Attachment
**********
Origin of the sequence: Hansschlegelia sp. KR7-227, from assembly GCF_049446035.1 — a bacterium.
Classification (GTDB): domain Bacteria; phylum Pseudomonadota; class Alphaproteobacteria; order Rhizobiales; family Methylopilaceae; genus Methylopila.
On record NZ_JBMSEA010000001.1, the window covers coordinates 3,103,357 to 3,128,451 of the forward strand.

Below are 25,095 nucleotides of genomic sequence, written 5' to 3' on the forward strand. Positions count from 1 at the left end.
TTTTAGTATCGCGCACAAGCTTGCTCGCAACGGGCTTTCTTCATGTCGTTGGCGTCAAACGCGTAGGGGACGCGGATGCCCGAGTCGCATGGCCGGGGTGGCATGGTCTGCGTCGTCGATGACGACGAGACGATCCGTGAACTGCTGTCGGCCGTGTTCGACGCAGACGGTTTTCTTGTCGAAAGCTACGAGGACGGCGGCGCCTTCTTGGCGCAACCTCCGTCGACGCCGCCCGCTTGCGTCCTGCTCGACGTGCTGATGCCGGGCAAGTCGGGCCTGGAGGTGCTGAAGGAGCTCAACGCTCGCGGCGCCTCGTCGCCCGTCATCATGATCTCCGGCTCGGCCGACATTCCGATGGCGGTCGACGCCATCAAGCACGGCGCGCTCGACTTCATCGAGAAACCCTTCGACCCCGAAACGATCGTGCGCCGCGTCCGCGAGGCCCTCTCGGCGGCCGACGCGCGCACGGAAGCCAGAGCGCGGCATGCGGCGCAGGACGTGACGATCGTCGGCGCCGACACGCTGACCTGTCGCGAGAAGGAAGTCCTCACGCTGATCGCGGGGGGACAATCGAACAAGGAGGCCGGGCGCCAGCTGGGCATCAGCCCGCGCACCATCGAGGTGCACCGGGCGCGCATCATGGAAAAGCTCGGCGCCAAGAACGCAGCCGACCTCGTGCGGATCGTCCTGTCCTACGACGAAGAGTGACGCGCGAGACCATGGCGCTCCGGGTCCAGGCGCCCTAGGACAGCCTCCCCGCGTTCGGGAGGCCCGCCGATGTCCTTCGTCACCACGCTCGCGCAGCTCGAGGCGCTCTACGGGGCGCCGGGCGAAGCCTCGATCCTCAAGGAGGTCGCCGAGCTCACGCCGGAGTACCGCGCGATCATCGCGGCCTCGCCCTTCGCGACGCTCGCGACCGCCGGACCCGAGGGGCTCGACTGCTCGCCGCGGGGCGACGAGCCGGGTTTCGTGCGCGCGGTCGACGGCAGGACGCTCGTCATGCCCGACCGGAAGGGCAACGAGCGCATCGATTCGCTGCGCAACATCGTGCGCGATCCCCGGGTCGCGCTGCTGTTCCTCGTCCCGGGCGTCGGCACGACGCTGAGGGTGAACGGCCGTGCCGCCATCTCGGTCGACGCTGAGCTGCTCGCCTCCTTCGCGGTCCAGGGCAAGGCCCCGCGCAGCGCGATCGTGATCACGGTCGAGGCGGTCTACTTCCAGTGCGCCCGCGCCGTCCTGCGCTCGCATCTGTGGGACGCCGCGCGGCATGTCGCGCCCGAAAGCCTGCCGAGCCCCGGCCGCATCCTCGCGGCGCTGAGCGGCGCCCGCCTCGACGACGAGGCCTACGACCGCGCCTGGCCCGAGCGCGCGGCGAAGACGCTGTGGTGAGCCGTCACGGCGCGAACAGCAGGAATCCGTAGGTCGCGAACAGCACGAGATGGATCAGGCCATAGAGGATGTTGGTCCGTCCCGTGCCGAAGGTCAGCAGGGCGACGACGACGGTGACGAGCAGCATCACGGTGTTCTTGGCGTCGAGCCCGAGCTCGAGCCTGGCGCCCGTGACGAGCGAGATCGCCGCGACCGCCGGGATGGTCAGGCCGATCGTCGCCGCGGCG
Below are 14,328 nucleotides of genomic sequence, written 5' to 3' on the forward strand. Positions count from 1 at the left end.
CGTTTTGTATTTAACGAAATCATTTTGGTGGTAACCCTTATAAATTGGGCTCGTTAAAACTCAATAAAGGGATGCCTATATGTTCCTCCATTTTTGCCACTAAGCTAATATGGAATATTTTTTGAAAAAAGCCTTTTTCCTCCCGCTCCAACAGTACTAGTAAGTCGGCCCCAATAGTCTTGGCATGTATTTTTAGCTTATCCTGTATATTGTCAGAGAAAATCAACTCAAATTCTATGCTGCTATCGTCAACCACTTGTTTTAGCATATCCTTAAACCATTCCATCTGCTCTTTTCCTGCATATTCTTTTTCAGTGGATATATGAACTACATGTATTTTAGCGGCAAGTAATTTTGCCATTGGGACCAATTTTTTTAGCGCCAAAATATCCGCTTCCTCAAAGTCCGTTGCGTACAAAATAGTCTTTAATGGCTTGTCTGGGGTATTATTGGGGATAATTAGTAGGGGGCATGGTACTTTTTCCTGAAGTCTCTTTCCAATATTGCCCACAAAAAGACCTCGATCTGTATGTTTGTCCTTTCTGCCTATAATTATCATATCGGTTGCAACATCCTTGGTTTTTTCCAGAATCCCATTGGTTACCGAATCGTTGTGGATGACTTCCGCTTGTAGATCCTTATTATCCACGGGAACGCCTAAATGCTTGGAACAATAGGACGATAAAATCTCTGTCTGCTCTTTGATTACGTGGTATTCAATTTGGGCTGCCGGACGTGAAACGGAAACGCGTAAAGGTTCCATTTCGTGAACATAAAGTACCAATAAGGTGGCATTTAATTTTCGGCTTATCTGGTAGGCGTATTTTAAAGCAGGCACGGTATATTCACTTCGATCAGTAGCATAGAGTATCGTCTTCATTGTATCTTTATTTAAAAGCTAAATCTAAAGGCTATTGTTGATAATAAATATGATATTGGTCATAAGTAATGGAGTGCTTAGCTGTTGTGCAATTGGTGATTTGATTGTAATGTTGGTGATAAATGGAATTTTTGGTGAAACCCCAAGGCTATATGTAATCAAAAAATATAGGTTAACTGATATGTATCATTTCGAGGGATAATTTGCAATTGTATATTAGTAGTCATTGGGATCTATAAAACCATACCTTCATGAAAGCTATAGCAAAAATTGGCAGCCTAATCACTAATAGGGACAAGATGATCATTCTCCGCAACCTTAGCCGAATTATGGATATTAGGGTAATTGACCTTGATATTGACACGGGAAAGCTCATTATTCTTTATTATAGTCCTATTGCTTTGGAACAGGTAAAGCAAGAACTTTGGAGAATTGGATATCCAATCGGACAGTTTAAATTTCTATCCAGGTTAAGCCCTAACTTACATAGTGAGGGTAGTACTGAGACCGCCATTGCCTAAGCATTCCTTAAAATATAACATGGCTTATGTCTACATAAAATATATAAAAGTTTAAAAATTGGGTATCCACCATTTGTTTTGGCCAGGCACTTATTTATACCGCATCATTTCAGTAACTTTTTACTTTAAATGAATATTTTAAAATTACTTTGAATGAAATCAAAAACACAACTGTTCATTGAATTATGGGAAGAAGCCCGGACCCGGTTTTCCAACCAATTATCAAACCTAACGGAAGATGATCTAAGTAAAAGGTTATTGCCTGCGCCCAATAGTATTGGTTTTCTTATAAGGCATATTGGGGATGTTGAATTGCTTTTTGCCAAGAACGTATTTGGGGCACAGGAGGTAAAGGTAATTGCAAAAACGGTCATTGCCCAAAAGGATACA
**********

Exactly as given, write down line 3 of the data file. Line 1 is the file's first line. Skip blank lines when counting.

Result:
On record NZ_JBMSEA010000001.1, the window covers coordinates 3,103,357 to 3,128,451 of the forward strand.